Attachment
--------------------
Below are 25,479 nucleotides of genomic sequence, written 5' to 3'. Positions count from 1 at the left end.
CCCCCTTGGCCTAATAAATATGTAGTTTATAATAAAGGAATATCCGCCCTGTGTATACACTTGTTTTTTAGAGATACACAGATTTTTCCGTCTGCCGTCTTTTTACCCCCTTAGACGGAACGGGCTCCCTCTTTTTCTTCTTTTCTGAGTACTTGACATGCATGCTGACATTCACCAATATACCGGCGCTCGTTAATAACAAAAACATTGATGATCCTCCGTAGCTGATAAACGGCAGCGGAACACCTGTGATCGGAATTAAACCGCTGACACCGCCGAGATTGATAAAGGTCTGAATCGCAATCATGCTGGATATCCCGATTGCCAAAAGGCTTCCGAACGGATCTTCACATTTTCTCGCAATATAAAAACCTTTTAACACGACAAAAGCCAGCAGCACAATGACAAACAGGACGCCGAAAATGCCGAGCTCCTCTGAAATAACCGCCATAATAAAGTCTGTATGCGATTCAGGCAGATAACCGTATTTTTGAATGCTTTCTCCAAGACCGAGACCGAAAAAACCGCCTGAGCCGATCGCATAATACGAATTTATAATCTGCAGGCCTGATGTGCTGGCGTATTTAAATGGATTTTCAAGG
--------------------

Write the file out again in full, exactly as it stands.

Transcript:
Below are 25,479 nucleotides of genomic sequence, written 5' to 3'. Positions count from 1 at the left end.
CCCCCTTGGCCTAATAAATATGTAGTTTATAATAAAGGAATATCCGCCCTGTGTATACACTTGTTTTTTAGAGATACACAGATTTTTCCGTCTGCCGTCTTTTTACCCCCTTAGACGGAACGGGCTCCCTCTTTTTCTTCTTTTCTGAGTACTTGACATGCATGCTGACATTCACCAATATACCGGCGCTCGTTAATAACAAAAACATTGATGATCCTCCGTAGCTGATAAACGGCAGCGGAACACCTGTGATCGGAATTAAACCGCTGACACCGCCGAGATTGATAAAGGTCTGAATCGCAATCATGCTGGATATCCCGATTGCCAAAAGGCTTCCGAACGGATCTTCACATTTTCTCGCAATATAAAAACCTTTTAACACGACAAAAGCCAGCAGCACAATGACAAACAGGACGCCGAAAATGCCGAGCTCCTCTGAAATAACCGCCATAATAAAGTCTGTATGCGATTCAGGCAGATAACCGTATTTTTGAATGCTTTCTCCAAGACCGAGACCGAAAAAACCGCCTGAGCCGATCGCATAATACGAATTTATAATCTGCAGGCCTGATGTGCTGGCGTATTTAAATGGATTTTCAAGG